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The Feast at Solhaug : Henrik Ibsen's play Gildet paa Solhaug (1856) inspired Wilhelm Stenhammer's opera Gillet på Solhaug. The world premiere recording is now available via Sterling CD, in a 3 disc set which includes full libretto and background history.
Honours yet again to Oehms Classics who understand the importance of excellence. A composer as good, and as individual, as Walter Braunfels deserves nothing less.
‘Can great music be inspired by the throw of the dice?’ asks Peter Phillips, director of The Tallis Scholars, in his liner notes to the ensemble’s new recording of Josquin’s Missa Di dadi (The Dice Mass). The fifteenth-century artist certainly had an abundant supply of devotional imagery. As one scholar has put it, during this age there was neither ‘an object nor an action, however trivial, that [was] not constantly correlated with Christ or salvation’.
Francesco Cavalli’s La Calisto was the composer’s ﬁfteenth opera, and the ninth to a libretto by Giovanni Faustini (1615-1651). First performed at the Teatro Sant’Apollinaire in Venice on 28th November 1651, the opera by might have been sub-titled ‘Gods Behaving Badly’, so debauched are the deities’ dalliances and deviations, so egotistical their deceptions.
New from Oehms Classics, Walter Braunfels Orchestral Songs Vol 1. Luxury singers - Valentina Farcas, Klaus Florian Vogt and Michael Volle, with the Staatskapelle Weimar, conducted by Hansjörg Albrecht.
Edouard Lalo (1823-92) is best known today for his instrumental works: the
Symphonie espagnole (which is, despite the title, a five-movement
violin concerto), the Symphony in G Minor, and perhaps some movements from his
ballet Namouna, a scintillating work that the young Debussy adored.
Two new recordings from highly acclaimed specialists Opera Rara -
Gounod La Colombe and Donizetti Le Duc d'Albe.
It is not often that a major work by a forgotten composer gets rediscovered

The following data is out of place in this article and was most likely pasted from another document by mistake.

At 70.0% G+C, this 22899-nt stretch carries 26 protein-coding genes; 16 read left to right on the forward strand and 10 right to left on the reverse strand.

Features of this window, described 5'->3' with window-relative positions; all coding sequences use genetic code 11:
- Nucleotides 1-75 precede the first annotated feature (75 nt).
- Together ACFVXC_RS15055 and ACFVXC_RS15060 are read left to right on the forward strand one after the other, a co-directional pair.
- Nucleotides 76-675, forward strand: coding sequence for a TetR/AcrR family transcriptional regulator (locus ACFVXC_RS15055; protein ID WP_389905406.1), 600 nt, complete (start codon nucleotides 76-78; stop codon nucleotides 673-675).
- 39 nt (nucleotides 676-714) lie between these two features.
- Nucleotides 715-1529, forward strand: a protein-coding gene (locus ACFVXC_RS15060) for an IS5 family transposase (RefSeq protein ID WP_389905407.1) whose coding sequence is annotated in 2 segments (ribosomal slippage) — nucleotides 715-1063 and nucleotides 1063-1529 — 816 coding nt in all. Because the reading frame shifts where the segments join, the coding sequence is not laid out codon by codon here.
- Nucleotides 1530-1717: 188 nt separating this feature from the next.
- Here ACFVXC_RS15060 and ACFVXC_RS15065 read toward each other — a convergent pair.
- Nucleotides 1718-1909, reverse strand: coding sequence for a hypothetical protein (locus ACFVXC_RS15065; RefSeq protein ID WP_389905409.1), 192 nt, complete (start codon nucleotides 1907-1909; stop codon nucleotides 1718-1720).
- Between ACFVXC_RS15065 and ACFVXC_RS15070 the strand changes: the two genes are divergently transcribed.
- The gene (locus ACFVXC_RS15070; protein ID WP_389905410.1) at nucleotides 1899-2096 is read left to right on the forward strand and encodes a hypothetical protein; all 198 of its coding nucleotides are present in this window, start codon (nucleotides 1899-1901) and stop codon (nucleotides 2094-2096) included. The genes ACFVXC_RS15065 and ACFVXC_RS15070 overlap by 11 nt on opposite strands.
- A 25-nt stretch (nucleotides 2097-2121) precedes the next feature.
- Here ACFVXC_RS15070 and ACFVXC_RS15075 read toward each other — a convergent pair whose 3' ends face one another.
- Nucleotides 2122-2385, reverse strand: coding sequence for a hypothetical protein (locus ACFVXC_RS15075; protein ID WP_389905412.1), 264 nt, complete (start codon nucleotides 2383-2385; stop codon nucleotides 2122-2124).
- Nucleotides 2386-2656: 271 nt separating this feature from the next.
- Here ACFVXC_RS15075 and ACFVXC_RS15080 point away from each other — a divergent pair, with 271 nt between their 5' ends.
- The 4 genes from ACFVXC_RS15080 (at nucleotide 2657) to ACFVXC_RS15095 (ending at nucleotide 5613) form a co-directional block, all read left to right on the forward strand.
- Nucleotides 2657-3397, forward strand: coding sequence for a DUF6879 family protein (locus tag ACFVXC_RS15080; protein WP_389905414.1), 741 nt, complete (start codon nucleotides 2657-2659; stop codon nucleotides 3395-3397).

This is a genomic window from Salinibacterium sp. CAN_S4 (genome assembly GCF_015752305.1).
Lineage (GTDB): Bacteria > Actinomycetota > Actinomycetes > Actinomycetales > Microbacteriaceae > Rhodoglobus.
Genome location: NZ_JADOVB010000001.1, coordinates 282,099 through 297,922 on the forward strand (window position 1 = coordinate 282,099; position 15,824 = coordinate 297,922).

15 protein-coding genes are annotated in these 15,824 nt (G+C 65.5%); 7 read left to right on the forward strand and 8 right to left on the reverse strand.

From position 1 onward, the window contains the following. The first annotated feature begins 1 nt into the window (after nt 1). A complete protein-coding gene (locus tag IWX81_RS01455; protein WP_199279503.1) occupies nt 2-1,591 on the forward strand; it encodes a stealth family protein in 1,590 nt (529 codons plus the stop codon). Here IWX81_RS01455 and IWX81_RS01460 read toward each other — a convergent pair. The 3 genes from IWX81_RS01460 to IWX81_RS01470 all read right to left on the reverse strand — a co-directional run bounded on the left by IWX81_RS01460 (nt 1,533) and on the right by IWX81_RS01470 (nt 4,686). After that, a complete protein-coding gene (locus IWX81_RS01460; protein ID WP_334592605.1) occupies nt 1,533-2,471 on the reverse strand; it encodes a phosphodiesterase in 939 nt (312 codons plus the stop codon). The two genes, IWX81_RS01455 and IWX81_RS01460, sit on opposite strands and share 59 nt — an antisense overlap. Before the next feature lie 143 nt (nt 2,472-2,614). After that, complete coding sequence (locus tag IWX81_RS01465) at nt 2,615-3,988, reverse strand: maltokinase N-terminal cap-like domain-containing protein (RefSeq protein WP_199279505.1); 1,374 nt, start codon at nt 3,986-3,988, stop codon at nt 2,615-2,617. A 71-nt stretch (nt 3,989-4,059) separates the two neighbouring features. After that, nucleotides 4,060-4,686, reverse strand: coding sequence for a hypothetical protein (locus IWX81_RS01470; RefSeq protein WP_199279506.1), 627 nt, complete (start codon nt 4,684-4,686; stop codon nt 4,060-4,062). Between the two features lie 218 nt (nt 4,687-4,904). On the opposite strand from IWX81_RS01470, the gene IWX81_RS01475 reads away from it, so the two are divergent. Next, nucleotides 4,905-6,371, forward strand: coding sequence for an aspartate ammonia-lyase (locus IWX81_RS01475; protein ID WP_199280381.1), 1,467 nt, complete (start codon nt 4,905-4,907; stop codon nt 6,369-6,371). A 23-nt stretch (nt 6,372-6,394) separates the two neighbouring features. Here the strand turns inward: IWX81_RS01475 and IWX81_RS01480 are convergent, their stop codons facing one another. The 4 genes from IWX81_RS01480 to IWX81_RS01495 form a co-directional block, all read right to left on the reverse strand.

and makes an enormously favorable impression on today’s listeners. That has
happened, unexpectedly, with Herculanum, a four-act grand opera by
Félicien David, which in 2014 was recorded for the first time.
This recording, made in the Adrian Boult Hall at the Birmingham Conservatoire of Music in June 2014, is the fourth disc in SOMM’s series of recordings with Paul Spicer and the Birmingham Conservatoire Chamber Choir.
Félicien David’s intriguing Le désert, for vocal and orchestral forces plus narrator, was widely performed in its own day, then disappeared from the performing repertory for nearly a century.
This well-packed disc is a delight and a revelation. Until now, even the
most assiduous record collector had access to only a few of the nearly 100
songs published by Félicien David (1810-76), in recordings by such notable
artists as Huguette Tourangeau, Ursula Mayer-Reinach, Udo Reinemann, and Joan
Sutherland (the last-mentioned singing the duet “Les Hirondelles”
This new release of John Taverner’s virtuosic and florid Missa
Corona spinea (produced by Gimell Records) comes two years after The
Tallis Scholars’ critically esteemed recording of the composer’s
Missa Gloria tibi Trinitas, which topped the UK Specialist Classical
Album Chart for 6 weeks, and with which the ensemble celebrated their
40th anniversary. The recording also includes Taverner’s two
settings of Dum transisset Sabbatum.
Sounds swirl with an urgent emotionality and meandering virtuosity on Jonas Kaufmann’s new Puccini album—the “real one”, according
to Kaufmann, whose works were also released earlier this year on Decca records, allegedly without his approval.
Marion Cotillard and Marc Soustrot bring the drama to the sweeping score of Arthur Honegger’s Jeanne d’Arc au
bûcher, an adaptation of the Trial of Joan of Arc
Stephen Paulus provided the musical world, and particularly the choral world, with music both provocative and pleasing through a combination of lyricism and a modern-Romantic tonal palette.
Richard Taruskin entitled his 1988 polemical critique of the notion of ‘authenticity’ in the context of historically informed performance, ‘The Pastness of the Present and the Presence of the Past’.
As the editor of Opera magazine, John Allison, notes in his editorial in the June issue, Donizetti fans are currently spoilt for choice, enjoying a ‘Donizetti revival’ with productions of several of the composer’s lesser known works cropping up in houses around the world.
Philippe Jaroussky lends poetry and poise to the sounds of nineteenth- and
Carolyn Sampson has long avoided the harsh glare of stardom but become a favourite singer for “those in the know” — and if you are not one of those it is about time you were.
This Winterreise is the final instalment of Matthias Goerne’s series of Schubert lieder for Harmonia Mundi and it brings the Matthias Goerne Schubert Edition, begun in 2008, to a dark, harrowing close.
05 Mar 2005
ZEMLINSKY: Une Tragédie Florentine